Thursday, December 31, 2009

Christmas in Puntarenas

Black, silty sand. Bodysurfing the warm Pacific by moonlight. Plates full of rice and beans and fresh mahi mahi. A grass fire Miguel fought in sandals with both water from the pool and the ocean. Marshmallows roasted on crude driftwood found along the shore. Late game nights with ice-less tea. Drying sheets along a concrete wall while large, iguana-like lizards scamper over the fresh laundry. Sunburned, freckled children—content to sleep and wake in the same swimsuit. Bus rides from one station to another crowded with sweating travelers. Christmas in Puntarenas.

Finals are finished, grades are in and our intensive Bible-Storying conference is over. Now that 12 piles of laundry are folded and stacked, we grab full backpacks and wind through the streets of downtown San Jose to a crowded bus station, with our blue tickets. The autobus sways alongside seas of coffee beans and wild fruit. When the bus stops, we follow Michael through the backstreets of a small, barb-wired community, to our home for the next week: an ancient, white house settled in a palm grove along the waterfront. Christmas in Puntarenas.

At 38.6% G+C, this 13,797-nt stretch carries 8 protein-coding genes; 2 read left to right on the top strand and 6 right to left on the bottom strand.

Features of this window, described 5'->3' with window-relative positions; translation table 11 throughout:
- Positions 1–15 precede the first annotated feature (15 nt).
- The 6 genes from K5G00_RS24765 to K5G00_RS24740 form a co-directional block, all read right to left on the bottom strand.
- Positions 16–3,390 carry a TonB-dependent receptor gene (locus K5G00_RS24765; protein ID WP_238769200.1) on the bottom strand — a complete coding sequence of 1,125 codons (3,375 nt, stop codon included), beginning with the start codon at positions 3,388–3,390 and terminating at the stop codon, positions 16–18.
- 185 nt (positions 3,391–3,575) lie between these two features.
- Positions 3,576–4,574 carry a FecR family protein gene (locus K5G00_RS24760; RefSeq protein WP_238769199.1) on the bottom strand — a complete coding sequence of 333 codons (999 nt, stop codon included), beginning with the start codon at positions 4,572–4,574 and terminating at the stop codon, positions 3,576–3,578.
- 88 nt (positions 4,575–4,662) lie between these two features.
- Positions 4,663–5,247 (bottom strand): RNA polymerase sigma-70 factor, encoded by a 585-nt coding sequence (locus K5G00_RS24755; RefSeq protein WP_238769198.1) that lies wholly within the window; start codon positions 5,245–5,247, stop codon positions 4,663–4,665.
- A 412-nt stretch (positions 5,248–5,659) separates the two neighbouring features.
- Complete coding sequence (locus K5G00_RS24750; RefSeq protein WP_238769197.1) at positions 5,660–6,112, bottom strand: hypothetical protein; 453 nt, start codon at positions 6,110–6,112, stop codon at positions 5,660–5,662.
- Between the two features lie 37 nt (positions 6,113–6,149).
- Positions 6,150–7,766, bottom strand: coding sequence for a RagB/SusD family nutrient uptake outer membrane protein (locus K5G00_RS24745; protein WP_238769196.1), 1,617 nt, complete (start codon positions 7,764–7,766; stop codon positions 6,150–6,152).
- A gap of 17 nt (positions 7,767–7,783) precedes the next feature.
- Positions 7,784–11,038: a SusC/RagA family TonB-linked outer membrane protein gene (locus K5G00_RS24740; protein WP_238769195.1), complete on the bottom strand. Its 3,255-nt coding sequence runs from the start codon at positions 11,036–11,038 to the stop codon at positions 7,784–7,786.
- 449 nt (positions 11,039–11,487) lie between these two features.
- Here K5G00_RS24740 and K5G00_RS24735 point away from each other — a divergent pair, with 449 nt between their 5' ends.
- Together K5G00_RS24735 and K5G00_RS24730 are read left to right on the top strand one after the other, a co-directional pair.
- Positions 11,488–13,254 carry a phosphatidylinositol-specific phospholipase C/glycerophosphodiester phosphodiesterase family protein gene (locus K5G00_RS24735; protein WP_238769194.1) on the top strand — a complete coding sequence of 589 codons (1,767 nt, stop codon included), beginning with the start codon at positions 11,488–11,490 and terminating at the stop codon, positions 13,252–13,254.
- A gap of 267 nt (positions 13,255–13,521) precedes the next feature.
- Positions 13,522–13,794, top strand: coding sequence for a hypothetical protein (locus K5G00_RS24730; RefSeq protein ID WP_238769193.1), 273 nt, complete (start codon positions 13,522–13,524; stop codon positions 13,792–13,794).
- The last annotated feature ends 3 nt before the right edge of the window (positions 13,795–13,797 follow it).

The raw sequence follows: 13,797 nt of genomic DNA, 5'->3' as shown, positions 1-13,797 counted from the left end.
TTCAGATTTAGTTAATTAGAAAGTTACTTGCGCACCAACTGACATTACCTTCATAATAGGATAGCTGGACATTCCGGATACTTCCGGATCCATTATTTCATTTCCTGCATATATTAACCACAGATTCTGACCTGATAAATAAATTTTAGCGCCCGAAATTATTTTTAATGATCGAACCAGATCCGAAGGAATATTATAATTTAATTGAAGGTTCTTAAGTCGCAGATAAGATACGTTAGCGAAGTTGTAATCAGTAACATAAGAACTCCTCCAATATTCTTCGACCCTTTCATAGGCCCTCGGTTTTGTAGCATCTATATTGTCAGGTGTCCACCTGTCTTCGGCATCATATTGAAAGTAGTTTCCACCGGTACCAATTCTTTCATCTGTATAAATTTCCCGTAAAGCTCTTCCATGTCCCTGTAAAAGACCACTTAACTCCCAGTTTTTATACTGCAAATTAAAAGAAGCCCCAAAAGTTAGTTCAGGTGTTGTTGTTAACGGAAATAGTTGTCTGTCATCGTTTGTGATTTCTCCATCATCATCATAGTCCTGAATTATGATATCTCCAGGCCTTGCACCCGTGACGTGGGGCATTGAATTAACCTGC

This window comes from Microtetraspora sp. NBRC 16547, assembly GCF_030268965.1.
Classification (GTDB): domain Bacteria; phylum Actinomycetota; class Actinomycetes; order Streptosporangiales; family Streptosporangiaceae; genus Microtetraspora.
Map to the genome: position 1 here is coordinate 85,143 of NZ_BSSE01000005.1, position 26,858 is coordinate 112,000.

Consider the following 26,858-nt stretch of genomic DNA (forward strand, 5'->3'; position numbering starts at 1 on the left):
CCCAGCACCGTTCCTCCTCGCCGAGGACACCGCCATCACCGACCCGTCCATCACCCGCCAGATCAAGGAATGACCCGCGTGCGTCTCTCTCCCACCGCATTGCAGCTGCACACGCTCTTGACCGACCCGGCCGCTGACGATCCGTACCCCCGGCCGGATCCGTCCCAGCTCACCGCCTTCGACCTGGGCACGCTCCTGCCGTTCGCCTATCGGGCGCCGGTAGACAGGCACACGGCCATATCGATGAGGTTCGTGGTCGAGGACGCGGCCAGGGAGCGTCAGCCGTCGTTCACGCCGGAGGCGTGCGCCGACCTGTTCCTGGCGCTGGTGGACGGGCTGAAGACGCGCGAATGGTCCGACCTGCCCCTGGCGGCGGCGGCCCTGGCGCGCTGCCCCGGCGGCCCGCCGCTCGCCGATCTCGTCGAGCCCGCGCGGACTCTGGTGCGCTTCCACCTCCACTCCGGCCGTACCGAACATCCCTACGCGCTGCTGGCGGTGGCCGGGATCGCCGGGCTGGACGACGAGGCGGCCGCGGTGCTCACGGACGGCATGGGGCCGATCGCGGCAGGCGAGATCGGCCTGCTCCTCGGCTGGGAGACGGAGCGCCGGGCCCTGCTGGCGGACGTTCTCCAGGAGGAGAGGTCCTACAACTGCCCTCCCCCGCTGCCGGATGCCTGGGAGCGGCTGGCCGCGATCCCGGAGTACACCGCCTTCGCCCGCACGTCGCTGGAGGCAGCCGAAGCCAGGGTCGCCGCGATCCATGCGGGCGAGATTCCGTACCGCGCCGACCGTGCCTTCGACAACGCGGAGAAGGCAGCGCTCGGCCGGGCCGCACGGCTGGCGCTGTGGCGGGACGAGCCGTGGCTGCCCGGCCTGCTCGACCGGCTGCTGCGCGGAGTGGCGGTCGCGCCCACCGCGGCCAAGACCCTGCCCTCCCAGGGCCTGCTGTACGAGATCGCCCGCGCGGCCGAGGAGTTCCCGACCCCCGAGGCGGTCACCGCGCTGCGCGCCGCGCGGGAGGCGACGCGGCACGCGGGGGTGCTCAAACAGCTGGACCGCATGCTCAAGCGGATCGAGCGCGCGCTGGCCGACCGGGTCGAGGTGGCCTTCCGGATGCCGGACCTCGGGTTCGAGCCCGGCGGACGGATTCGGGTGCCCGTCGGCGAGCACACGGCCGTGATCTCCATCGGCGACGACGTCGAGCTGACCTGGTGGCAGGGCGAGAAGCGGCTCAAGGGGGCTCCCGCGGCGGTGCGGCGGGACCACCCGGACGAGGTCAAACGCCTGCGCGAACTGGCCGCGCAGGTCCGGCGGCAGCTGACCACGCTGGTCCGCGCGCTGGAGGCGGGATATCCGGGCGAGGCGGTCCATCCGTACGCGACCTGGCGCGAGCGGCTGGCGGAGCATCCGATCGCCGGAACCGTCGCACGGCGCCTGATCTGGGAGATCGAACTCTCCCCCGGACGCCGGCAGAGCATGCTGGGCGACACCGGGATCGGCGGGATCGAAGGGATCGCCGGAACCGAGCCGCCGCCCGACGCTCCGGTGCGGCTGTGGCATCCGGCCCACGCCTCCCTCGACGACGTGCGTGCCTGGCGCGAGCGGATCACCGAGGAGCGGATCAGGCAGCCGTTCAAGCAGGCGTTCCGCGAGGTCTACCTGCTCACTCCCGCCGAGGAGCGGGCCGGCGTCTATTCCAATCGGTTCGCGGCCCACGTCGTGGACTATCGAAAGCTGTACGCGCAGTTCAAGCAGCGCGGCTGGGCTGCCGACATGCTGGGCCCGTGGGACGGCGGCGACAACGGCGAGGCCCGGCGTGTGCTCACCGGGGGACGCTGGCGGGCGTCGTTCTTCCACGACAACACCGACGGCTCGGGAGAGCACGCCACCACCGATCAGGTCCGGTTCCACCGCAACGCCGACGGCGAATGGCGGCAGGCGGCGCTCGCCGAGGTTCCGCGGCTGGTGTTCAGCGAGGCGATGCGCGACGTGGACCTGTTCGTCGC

Here, I learn how to peel and de-vein fresh shrimp. My legs swell up like stuffed sausages, and the skin blisters and cracks after falling asleep under the tropical sun. Michael braves furious waves under a midnight sky, until some large sea creature brushes up against his legs. Chloe falls into the pool necessitating a rescue effort which renders Michael with a bruised collarbone and sore, beaten knees, while part of my leg: purple, yellow, and red covers a lump which makes sleeping painful.

There’s a fire to the left of our lot, whose flames leap across the wire fencing until Michael and the boy who lives there, armed with 3-gallon drinking water bottles, begin to drench the property. When the fire truck arrives, shovels full of the black sand are used to extinguish flames. Nearly empty beer bottles under the hot sun fueled the afternoon venture. The pool has a fine layer of ash, and our rooms smell smoky. No one is burned. Christmas in Puntarenas.

Meanwhile, the ladies in the kitchen teach me which vegetables they finely chop to boil into black beans, and how orange achiote paste makes especially delicious arroz con pollo. They stuff boiled, yellow potatoes with ham and cheese, and layer the platter with green beans from the market.

After Christmas Eve dinner, we gather with 3 other families and our Costa Rican hosts, for worship. We eat cake. We sing and listen and laugh. Much of it is in Spanish. Four months ago, I would've been completely lost. But tonight, we understand many things. We can even pray in Spanish together. Tonight is a time to rejoice: It's quite extraordinary, really, to learn to hear and speak another language. This is something God is accomplishing on our behalf, and we are celebrating this Christmas in Puntarenas.

To check out photos from our adventure, check out the link below: